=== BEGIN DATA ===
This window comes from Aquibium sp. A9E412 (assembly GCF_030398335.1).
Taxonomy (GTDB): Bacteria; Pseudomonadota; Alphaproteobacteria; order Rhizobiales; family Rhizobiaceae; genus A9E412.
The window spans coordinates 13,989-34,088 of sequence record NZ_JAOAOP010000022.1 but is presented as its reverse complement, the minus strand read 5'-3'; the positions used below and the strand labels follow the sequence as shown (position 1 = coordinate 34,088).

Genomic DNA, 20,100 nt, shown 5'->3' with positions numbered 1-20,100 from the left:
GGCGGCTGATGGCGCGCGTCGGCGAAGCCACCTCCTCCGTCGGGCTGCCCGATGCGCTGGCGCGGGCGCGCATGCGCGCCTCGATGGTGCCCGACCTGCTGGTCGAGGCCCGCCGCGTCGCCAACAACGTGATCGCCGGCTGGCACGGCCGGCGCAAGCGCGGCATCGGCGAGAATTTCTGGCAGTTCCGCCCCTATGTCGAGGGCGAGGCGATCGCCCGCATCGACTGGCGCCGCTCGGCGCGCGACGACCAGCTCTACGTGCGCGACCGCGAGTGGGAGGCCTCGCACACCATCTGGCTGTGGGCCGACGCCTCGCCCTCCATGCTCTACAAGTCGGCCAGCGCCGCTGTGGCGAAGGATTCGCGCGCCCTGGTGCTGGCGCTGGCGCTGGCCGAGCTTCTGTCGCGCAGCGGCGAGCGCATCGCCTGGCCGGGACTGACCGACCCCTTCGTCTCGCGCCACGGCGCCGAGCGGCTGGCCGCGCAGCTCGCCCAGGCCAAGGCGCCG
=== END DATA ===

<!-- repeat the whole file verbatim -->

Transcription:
This window comes from Aquibium sp. A9E412 (assembly GCF_030398335.1).
Taxonomy (GTDB): Bacteria; Pseudomonadota; Alphaproteobacteria; order Rhizobiales; family Rhizobiaceae; genus A9E412.
The window spans coordinates 13,989-34,088 of sequence record NZ_JAOAOP010000022.1 but is presented as its reverse complement, the minus strand read 5'-3'; the positions used below and the strand labels follow the sequence as shown (position 1 = coordinate 34,088).

Genomic DNA, 20,100 nt, shown 5'->3' with positions numbered 1-20,100 from the left:
GGCGGCTGATGGCGCGCGTCGGCGAAGCCACCTCCTCCGTCGGGCTGCCCGATGCGCTGGCGCGGGCGCGCATGCGCGCCTCGATGGTGCCCGACCTGCTGGTCGAGGCCCGCCGCGTCGCCAACAACGTGATCGCCGGCTGGCACGGCCGGCGCAAGCGCGGCATCGGCGAGAATTTCTGGCAGTTCCGCCCCTATGTCGAGGGCGAGGCGATCGCCCGCATCGACTGGCGCCGCTCGGCGCGCGACGACCAGCTCTACGTGCGCGACCGCGAGTGGGAGGCCTCGCACACCATCTGGCTGTGGGCCGACGCCTCGCCCTCCATGCTCTACAAGTCGGCCAGCGCCGCTGTGGCGAAGGATTCGCGCGCCCTGGTGCTGGCGCTGGCGCTGGCCGAGCTTCTGTCGCGCAGCGGCGAGCGCATCGCCTGGCCGGGACTGACCGACCCCTTCGTCTCGCGCCACGGCGCCGAGCGGCTGGCCGCGCAGCTCGCCCAGGCCAAGGCGCCG